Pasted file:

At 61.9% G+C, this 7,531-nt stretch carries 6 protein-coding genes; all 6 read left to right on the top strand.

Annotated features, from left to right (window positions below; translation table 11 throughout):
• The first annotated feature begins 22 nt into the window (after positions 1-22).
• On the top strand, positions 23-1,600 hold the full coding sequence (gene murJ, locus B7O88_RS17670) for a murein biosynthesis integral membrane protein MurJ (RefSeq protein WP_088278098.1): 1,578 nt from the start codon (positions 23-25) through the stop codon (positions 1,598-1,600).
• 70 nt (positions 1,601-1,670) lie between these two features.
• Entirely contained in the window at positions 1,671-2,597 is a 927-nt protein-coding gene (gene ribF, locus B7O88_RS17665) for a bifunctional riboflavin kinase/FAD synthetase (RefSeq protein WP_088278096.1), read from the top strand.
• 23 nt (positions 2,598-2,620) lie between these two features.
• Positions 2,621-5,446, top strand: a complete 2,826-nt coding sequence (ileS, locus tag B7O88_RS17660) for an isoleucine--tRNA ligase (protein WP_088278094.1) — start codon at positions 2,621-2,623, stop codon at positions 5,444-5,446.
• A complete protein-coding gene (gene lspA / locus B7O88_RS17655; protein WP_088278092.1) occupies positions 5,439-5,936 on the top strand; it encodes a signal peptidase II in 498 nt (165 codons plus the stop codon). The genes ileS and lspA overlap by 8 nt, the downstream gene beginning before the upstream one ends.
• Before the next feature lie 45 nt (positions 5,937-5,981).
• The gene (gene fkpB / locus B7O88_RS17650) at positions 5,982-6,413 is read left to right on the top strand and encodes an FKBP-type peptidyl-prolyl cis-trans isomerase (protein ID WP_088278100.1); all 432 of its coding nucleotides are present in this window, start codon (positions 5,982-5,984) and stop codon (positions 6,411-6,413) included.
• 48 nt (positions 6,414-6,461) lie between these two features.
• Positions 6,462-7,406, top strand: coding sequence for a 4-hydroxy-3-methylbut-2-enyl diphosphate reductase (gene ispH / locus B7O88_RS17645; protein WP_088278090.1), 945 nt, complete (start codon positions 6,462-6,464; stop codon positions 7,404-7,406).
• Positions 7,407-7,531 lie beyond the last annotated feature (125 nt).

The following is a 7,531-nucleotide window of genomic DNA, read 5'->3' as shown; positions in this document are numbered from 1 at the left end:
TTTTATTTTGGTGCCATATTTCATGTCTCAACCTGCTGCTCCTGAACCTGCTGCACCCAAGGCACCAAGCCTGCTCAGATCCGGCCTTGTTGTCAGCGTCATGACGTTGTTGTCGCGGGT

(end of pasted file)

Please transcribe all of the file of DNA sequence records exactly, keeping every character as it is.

At 61.9% G+C, this 7,531-nt stretch carries 6 protein-coding genes; all 6 read left to right on the top strand.

Annotated features, from left to right (window positions below; translation table 11 throughout):
• The first annotated feature begins 22 nt into the window (after positions 1-22).
• On the top strand, positions 23-1,600 hold the full coding sequence (gene murJ, locus B7O88_RS17670) for a murein biosynthesis integral membrane protein MurJ (RefSeq protein WP_088278098.1): 1,578 nt from the start codon (positions 23-25) through the stop codon (positions 1,598-1,600).
• 70 nt (positions 1,601-1,670) lie between these two features.
• Entirely contained in the window at positions 1,671-2,597 is a 927-nt protein-coding gene (gene ribF, locus B7O88_RS17665) for a bifunctional riboflavin kinase/FAD synthetase (RefSeq protein WP_088278096.1), read from the top strand.
• 23 nt (positions 2,598-2,620) lie between these two features.
• Positions 2,621-5,446, top strand: a complete 2,826-nt coding sequence (ileS, locus tag B7O88_RS17660) for an isoleucine--tRNA ligase (protein WP_088278094.1) — start codon at positions 2,621-2,623, stop codon at positions 5,444-5,446.
• A complete protein-coding gene (gene lspA / locus B7O88_RS17655; protein WP_088278092.1) occupies positions 5,439-5,936 on the top strand; it encodes a signal peptidase II in 498 nt (165 codons plus the stop codon). The genes ileS and lspA overlap by 8 nt, the downstream gene beginning before the upstream one ends.
• Before the next feature lie 45 nt (positions 5,937-5,981).
• The gene (gene fkpB / locus B7O88_RS17650) at positions 5,982-6,413 is read left to right on the top strand and encodes an FKBP-type peptidyl-prolyl cis-trans isomerase (protein ID WP_088278100.1); all 432 of its coding nucleotides are present in this window, start codon (positions 5,982-5,984) and stop codon (positions 6,411-6,413) included.
• 48 nt (positions 6,414-6,461) lie between these two features.
• Positions 6,462-7,406, top strand: coding sequence for a 4-hydroxy-3-methylbut-2-enyl diphosphate reductase (gene ispH / locus B7O88_RS17645; protein WP_088278090.1), 945 nt, complete (start codon positions 6,462-6,464; stop codon positions 7,404-7,406).
• Positions 7,407-7,531 lie beyond the last annotated feature (125 nt).

The following is a 7,531-nucleotide window of genomic DNA, read 5'->3' as shown; positions in this document are numbered from 1 at the left end:
TTTTATTTTGGTGCCATATTTCATGTCTCAACCTGCTGCTCCTGAACCTGCTGCACCCAAGGCACCAAGCCTGCTCAGATCCGGCCTTGTTGTCAGCGTCATGACGTTGTTGTCGCGGGT